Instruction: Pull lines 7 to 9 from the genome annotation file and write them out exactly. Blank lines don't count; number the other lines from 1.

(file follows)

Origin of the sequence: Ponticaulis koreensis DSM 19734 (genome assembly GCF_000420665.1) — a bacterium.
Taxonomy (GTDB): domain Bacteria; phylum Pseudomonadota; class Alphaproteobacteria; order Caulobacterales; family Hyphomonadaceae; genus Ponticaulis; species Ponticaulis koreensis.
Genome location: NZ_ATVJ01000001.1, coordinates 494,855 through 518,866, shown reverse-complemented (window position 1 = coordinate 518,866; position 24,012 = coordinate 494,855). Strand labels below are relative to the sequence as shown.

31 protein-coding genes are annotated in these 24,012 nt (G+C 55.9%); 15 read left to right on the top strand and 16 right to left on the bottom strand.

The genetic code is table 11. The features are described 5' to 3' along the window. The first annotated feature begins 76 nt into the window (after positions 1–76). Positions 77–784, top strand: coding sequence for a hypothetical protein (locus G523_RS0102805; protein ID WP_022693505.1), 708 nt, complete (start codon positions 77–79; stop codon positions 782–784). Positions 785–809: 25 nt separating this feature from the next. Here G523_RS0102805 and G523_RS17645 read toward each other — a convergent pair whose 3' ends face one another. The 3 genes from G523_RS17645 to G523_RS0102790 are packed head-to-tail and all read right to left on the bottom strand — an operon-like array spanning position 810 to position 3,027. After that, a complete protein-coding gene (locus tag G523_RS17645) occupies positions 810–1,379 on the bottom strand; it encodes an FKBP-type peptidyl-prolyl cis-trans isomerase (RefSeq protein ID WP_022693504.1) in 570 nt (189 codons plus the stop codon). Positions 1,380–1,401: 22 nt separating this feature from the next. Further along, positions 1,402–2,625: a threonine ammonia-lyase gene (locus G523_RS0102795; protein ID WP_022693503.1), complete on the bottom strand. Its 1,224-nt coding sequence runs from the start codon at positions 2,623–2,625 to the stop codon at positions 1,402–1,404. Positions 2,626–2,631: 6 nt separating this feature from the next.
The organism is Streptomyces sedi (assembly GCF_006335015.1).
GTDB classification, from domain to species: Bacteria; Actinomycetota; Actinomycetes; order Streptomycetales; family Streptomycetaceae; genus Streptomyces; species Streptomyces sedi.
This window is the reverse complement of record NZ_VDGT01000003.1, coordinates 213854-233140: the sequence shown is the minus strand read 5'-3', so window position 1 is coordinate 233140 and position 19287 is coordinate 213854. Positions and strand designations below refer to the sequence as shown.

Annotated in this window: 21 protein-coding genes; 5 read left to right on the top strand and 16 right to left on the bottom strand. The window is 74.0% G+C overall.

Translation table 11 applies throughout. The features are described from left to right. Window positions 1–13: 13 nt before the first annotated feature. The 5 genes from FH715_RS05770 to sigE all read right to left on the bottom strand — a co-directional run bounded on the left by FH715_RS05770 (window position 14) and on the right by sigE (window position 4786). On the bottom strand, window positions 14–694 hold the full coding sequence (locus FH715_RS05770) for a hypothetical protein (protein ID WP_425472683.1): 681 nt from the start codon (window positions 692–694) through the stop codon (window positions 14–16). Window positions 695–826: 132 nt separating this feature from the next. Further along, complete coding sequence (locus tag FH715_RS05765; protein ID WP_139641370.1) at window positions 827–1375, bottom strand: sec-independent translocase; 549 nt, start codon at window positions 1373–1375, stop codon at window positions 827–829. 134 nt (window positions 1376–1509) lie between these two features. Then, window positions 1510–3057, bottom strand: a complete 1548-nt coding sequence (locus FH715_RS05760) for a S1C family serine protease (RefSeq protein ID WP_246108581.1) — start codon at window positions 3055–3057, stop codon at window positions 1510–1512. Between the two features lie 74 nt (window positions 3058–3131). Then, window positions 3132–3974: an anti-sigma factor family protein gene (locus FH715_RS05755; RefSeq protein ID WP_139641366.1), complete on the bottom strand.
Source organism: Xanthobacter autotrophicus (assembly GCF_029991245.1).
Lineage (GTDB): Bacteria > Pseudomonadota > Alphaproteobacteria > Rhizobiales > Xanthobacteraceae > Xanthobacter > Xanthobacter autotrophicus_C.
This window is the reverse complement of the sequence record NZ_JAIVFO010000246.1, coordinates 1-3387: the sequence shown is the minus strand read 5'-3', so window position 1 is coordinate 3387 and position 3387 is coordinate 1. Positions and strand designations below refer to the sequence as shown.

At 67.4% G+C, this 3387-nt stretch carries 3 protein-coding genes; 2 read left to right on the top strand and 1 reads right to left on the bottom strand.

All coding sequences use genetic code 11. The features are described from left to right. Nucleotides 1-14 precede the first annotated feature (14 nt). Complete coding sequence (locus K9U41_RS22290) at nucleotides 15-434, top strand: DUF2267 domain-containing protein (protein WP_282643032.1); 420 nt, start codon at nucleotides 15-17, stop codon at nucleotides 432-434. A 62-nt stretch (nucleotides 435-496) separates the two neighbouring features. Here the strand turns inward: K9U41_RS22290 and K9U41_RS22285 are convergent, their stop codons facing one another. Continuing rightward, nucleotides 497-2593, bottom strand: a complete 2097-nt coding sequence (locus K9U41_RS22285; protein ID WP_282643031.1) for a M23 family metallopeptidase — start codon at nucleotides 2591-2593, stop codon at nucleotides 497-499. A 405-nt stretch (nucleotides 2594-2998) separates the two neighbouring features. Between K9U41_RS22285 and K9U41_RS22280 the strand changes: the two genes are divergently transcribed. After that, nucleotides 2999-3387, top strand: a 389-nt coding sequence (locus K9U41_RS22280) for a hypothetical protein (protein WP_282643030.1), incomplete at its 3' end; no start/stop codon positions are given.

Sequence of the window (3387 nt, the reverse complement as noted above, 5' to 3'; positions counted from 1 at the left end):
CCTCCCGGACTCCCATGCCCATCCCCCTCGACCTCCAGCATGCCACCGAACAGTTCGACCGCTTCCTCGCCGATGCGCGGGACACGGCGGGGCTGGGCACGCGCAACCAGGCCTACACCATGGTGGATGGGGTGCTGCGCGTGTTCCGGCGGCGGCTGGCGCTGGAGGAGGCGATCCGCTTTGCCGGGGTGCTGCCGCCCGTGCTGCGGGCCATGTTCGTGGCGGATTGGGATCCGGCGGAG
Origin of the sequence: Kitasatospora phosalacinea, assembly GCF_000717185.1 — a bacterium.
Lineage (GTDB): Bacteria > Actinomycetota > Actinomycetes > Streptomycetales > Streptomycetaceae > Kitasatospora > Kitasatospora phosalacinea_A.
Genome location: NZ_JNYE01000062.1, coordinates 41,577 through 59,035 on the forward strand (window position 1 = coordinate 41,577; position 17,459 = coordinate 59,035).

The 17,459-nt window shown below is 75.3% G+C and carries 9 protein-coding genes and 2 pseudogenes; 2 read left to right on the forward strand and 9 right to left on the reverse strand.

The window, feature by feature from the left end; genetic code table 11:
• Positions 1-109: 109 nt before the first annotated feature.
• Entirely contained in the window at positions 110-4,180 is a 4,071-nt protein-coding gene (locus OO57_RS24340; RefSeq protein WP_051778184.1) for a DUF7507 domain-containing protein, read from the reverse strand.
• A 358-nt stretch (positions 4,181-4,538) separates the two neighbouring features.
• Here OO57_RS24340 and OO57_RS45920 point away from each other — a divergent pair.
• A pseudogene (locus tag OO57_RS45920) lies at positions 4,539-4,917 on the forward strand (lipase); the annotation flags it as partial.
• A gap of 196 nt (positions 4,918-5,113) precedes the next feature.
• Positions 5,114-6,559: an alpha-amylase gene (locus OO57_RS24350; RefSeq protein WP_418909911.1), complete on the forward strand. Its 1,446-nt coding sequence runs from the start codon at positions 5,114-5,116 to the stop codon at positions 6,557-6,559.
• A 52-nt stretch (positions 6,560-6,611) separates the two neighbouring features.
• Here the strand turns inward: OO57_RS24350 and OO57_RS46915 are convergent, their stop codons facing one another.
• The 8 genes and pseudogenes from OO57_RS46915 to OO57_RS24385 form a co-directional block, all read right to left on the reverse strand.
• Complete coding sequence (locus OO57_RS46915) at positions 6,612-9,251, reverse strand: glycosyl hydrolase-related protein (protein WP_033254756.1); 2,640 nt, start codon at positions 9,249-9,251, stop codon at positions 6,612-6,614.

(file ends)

GTDB classification, from domain to species: Bacteria; Actinomycetota; Actinomycetes; order Streptomycetales; family Streptomycetaceae; genus Streptomyces; species Streptomyces sedi.
This window is the reverse complement of record NZ_VDGT01000003.1, coordinates 213854-233140: the sequence shown is the minus strand read 5'-3', so window position 1 is coordinate 233140 and position 19287 is coordinate 213854. Positions and strand designations below refer to the sequence as shown.

Annotated in this window: 21 protein-coding genes; 5 read left to right on the top strand and 16 right to left on the bottom strand. The window is 74.0% G+C overall.